Morels: Elusive, Delicious, Really Frickin’ Weird

by Jennifer Frazer on May 12, 2010

The mushroom fairies (and my buds in the Colorado Mycological Society) were good to me this week. Behold: the elusive Morchella esculenta

I forded a creek in the arms of a burly, bespectacled man to bring you this photo, dear readers. I go the extra mile for you.

These guys are not easy to find, particularly here in Colorado. They come up for about two weeks a year, and only under cottonwoods (and sometimes old apple trees). Finding land on which you can search among cottonwoods is difficult in the highly developed urban corridor, and then there are so many cottonwoods which have . . . nothing. We searched two major areas before we found these in a third. These are the first yellow morels (M. esculenta) I’ve found in Colorado, though you can chase the black morels (M. angusticeps) up the mountains through June.

Morels are in the major fungal group called Ascomycetes, one of four or five major divisions. They are called so because they bear their spores in sacs called asci. (that’s ass-eye, not ask-ee). Each of those fascinating pits on the head of the morel is lined with thousands if not millions of sausage-shaped sacs and other thin sterile fibers called paraphyses (pa-raf’-a-sees). Here’s what morel asci and paraphyses look like:

The asci and ascospores of morels. Image by Peter G. Werner, Creative Commons Attribution License 3.0 Unported. Click for link.

There are eight spores per sac because meiosis, or sexual cell division, produces four spores, and then they all divide again asexually to make eight spores. Some asci have pores at the tip through which the spores are actually shot out like a gun. Others have little lids called opercula (singlular: operculum). Here’s what morels look like when they’re shooting spores like crazy (you only need to watch the first 30 seconds or so to get the idea although there are some nice closeups later on):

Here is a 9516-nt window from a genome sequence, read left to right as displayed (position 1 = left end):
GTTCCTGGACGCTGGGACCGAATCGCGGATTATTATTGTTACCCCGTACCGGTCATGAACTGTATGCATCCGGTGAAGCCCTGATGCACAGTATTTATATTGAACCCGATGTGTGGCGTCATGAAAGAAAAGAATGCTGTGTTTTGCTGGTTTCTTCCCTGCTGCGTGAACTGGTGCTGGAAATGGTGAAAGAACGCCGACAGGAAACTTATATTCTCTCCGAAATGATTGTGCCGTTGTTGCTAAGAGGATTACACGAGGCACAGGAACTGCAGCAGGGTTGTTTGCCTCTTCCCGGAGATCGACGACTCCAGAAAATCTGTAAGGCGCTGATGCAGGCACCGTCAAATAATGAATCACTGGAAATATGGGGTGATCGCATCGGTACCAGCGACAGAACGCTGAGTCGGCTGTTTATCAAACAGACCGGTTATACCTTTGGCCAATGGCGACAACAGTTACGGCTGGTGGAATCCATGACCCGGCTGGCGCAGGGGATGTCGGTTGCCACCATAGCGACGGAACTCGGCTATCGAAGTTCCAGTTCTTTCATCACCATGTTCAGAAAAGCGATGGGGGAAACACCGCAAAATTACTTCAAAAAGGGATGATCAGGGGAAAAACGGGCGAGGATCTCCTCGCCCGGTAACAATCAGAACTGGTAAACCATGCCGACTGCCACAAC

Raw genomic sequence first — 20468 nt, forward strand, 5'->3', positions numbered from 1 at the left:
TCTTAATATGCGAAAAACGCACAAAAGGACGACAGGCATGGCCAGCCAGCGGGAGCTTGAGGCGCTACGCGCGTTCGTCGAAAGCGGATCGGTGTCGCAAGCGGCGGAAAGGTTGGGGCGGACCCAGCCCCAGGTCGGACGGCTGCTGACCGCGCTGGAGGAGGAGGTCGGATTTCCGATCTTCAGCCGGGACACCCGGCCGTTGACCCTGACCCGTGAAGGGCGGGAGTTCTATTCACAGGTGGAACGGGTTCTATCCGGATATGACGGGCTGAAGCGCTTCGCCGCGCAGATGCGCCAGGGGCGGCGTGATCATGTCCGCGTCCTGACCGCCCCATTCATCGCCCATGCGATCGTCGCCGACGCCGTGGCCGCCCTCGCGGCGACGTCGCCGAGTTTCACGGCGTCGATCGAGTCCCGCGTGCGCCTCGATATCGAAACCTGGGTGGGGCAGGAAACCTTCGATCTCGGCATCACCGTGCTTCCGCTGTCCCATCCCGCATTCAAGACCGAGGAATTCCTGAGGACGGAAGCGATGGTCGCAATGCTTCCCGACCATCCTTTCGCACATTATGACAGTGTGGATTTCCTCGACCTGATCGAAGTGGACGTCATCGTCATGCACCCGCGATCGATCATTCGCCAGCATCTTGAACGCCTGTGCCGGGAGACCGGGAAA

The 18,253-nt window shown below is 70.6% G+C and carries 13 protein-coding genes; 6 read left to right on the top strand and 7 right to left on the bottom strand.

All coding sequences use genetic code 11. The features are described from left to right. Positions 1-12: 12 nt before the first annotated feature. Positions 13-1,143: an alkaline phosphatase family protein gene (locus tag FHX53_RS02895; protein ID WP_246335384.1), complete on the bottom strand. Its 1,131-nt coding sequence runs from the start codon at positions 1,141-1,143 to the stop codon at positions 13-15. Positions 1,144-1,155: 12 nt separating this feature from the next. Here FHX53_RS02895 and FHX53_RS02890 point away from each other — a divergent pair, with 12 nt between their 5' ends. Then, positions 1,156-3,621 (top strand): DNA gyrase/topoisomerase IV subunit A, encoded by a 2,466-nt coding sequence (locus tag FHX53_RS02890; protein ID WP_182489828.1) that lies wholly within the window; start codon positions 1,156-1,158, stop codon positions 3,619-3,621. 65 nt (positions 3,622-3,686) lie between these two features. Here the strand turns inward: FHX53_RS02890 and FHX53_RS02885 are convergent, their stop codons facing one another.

Morels are the most meat-like non-meat object I know of. Cooked in butter, they taste of either steak or bacon to me. This deliciousness is reflected in their price: At Whole Foods in Boulder, you’ll pay $25-50 per pound fresh. I like to cook them with garlic and butter and a little salt, then add a splash of sherry at the last minute. The great thing about morels is they are hollow, which means you can stuff them! And look how beautiful they are in cross section — check out all the different colors and textures — particularly of that little guy in the lower left.

These are also called "land fish" in some parts of Kentucky. Can you see why?

That’s a fairly unusual cross-section for a morel, and it should remind you of something else. More on that soon.

{ 1 trackback }

Tweets that mention Morels: Elusive, Delicious, Really Frickin’ Weird --
May 12, 2010 at 10:19 pm

{ 3 comments… read them below or add one }

Amy May 13, 2010 at 7:51 am

what a cliffhanger… ;)

(BTW – a lot of your pictures aren’t showing up on the feed, in Google Reader. The embedded video *did* show up, though. I don’t know if there’s anything to be done about it but I thought I’d let you know. This is important to me because your page is blocked for me at work due to “lack of categorization.” I don’t even know what that means, but the corporate firewall rules my life.)

Jennifer Frazer May 13, 2010 at 8:40 am

That is weird. I checked my reader (Google Reader) and all the pictures show up fine. Is anyone else having this problem?

fennucci May 13, 2010 at 9:35 am

amazing! I’ll be out this weekend after it stops raining, should be a ton of morels popping up soon, nice article~!

Leave a Comment

You can use these HTML tags and attributes: <a href="" title=""> <abbr title=""> <acronym title=""> <b> <blockquote cite=""> <cite> <code> <del datetime=""> <em> <i> <q cite=""> <s> <strike> <strong>

Previous post:

Next post: